Adverse Presumption/Inference: The North Carolina Supreme Court recognizes a permissive, rather than mandatory adverse inference may be drawn against a spoliator of evidence. McLain v. Taco Bell Corp., 137 N.C. App. 179, 182-192, 527 S.E.2d 712, 715 – 721 (N.C. App. 2000). “[T]o qualify for the adverse inference, the party requesting it must ordinarily show that the spoliator was on notice of the claim or potential claim at the time of the destruction.“ McLain, 137 N.C. App. at 187, 527 S.E.2d at 718 (quotation omitted). The obligation to preserve evidence may arise prior to the filing of a complaint where the opposing party is on notice that litigation is likely to be commenced. Id. The evidence lost must be “pertinent” and “potentially supportive of plaintiff’s allegations.” Id. at 188, 527 S.E.2d at 718. Finally, “[t]he proponent of a missing document inference need not offer direct evidence of a cover-up to set the stage for the adverse inference. Circumstantial evidence will suffice.” Id. at 186, 527 S.E.2d at 718; Arndt v. First Union Nat. Bank, 613 S.E.2d 274, 281-283 (N.C. App. 2005).
Willful Misconduct. Liability imposed on parents when child willfully or maliciously injures person or property. N.C.G.S.A. § 1-538.1.
The limit of liability is $2,000.00. Child must be between 10 and 18.
Pure Joint and Several Liability. Joint and Several Liability. N.C.G.S.A. § 1B-2.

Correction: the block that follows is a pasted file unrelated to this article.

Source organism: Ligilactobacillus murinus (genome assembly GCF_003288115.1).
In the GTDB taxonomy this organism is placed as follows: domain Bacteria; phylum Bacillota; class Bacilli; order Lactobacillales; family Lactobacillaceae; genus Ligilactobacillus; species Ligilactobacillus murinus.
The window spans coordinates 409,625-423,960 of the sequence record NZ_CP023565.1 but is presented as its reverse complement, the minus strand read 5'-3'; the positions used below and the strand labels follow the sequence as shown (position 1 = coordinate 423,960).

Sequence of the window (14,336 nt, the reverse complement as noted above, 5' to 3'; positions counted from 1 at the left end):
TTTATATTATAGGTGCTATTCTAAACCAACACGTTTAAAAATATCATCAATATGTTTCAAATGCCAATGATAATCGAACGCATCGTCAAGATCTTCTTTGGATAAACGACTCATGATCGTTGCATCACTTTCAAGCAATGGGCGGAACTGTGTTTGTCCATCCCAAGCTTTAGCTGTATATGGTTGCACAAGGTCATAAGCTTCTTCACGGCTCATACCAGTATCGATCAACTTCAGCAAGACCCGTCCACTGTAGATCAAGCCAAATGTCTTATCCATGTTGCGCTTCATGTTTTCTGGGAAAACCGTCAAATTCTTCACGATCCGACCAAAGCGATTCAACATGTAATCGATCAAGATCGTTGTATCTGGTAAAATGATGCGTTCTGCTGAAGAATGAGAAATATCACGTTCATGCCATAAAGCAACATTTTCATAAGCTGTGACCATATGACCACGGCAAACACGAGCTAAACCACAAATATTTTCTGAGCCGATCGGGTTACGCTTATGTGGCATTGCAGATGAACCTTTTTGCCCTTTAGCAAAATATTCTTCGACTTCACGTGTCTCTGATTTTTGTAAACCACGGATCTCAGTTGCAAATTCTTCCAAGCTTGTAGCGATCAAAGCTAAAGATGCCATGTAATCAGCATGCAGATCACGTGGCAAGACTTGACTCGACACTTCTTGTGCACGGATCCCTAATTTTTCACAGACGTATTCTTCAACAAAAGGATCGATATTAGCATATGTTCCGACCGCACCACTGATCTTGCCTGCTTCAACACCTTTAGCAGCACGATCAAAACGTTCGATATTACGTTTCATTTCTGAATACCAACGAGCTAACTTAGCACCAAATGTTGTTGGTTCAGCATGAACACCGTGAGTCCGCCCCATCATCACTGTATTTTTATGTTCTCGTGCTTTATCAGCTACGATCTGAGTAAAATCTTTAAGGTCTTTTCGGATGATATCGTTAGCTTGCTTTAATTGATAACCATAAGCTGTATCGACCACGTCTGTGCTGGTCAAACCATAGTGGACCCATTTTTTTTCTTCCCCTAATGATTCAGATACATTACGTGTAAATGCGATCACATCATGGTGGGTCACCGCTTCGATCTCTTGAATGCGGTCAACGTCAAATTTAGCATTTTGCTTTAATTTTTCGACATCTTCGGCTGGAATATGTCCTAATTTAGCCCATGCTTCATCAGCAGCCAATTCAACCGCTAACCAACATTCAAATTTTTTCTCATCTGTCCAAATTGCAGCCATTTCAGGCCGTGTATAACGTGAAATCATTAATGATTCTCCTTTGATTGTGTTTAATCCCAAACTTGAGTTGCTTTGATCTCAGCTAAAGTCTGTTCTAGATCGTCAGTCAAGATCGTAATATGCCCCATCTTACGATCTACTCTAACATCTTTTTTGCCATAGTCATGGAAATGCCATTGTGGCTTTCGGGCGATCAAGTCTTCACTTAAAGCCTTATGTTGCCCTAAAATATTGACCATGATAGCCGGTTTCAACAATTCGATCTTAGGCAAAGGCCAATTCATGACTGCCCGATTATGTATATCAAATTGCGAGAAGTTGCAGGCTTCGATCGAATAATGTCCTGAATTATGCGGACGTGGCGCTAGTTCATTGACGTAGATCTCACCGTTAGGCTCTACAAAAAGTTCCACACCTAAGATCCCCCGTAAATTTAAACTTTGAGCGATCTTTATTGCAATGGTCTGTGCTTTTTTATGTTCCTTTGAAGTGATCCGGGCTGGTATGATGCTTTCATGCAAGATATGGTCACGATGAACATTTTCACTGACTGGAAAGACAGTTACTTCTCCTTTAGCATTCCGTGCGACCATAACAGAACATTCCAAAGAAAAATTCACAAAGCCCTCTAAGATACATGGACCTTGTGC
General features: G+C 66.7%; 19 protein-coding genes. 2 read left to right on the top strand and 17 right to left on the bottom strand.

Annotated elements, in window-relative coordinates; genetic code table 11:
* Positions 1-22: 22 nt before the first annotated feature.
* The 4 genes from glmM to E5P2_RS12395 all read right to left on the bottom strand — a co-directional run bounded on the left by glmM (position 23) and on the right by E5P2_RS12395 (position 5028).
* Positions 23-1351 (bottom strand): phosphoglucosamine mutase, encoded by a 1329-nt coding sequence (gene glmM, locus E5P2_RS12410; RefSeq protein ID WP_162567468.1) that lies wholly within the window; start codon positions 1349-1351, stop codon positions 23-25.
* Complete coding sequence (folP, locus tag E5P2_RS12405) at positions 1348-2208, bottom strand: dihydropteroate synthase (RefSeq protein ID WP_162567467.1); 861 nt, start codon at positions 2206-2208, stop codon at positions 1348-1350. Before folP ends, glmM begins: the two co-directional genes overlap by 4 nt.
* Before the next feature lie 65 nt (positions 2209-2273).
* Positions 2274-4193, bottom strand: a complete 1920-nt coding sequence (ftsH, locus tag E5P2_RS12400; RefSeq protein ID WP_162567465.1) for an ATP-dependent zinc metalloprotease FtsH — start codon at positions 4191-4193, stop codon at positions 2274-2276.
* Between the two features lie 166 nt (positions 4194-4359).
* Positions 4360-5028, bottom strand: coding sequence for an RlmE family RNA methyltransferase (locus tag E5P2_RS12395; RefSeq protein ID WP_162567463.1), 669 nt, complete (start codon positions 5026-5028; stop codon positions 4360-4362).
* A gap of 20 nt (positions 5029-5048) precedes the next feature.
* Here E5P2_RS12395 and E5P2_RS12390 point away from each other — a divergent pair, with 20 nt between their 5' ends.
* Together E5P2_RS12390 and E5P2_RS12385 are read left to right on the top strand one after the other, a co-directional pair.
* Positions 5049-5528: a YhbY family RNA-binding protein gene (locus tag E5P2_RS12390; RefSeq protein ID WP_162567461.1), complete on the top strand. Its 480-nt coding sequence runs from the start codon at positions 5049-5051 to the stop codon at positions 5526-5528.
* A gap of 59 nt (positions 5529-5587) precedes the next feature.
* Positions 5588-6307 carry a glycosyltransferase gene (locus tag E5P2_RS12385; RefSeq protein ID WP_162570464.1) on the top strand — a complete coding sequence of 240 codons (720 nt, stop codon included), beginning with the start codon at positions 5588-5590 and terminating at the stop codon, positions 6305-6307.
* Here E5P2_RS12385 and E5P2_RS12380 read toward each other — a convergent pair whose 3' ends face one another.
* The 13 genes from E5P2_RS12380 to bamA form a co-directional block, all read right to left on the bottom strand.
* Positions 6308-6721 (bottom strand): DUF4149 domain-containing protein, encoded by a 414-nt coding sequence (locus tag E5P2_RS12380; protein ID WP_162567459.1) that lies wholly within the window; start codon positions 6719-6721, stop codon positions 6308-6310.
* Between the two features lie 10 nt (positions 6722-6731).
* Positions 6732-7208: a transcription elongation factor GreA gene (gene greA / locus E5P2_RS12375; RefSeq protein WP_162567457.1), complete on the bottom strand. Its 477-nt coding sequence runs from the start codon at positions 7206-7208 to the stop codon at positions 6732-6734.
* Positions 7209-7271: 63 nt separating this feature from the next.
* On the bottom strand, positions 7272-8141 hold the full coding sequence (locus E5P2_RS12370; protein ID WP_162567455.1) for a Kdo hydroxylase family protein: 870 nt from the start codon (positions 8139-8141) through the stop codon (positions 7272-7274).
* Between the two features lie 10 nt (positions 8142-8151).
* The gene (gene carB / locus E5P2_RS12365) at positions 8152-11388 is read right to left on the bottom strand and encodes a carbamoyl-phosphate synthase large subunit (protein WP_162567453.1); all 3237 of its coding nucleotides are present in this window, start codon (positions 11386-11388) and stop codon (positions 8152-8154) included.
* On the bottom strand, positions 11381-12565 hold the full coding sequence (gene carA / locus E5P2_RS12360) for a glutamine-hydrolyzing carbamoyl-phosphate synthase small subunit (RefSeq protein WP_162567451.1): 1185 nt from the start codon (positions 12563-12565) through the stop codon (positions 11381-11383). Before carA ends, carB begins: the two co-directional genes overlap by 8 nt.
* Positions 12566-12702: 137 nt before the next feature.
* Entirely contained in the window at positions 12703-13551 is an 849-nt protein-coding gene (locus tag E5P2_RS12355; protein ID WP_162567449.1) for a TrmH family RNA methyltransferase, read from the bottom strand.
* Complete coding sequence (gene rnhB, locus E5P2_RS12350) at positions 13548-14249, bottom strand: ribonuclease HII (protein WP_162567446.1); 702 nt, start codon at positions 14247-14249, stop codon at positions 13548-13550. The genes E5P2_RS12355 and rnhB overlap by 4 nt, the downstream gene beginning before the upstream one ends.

Contribution plaintiff for years was entitled to recover from joint tortfeasor the amount of a reasonable settlement which is in excess of his pro-rata share of liability in a third-party action or as a separate action. N.C.G.S.A. § 1B-2; Chamock v. Taylor, 26 S.E.2d 911 (N.C. 1943). There was a common law right to contribution, or equitable contribution, pursuant to which one person can obtain reimbursement for a portion of the judgment or liability against him. The extent to which common law contribution is still available is not entirely clear following the passage of the Uniform Right to Contribution Among Joint Tortfeasors Act (“UJTA”). One case argues that there is no longer any common law contribution. Holland v. Edgerton, 355 S.E.2d 514 (N.C. App. 1987) (“The right to contribution is statutory; therefore, it must be enforced according to the terms of the statute.”). North Carolina has passed the Uniform Contribution Among Joint Tortfeasors Act. N.C.G.S.A. § 1B-1(a). It contains several specific statutory provisions regarding the right to contribution, including the recognition of the right. G.S. § 1B-1(a). However, a general contractor usually does not have a contribution claim against a sub-contractor, because they are not tortfeasors toward the owner. A settling tortfeasor has a right of contribution only if he extinguishes the liability of the other tortfeasor. A tortfeasor which settles with a claimant is not entitled to recover contribution from another tortfeasor whose liability for the injury or wrongful death has not been extinguished nor in respect to any amount paid in a settlement which is in excess of what was reasonable. G.S. § 1B-1(d). One (1) year statute of limitation after judgment or payment. Three (3) years statute of limitations after voluntary dismissal of pending contribution claim. Safety Mut. Cas. Corp. v. Spears, Barnes, Baker, Wainio, Brown & Whaley, 409 S.E.2d 736 (N.C. App. 1991).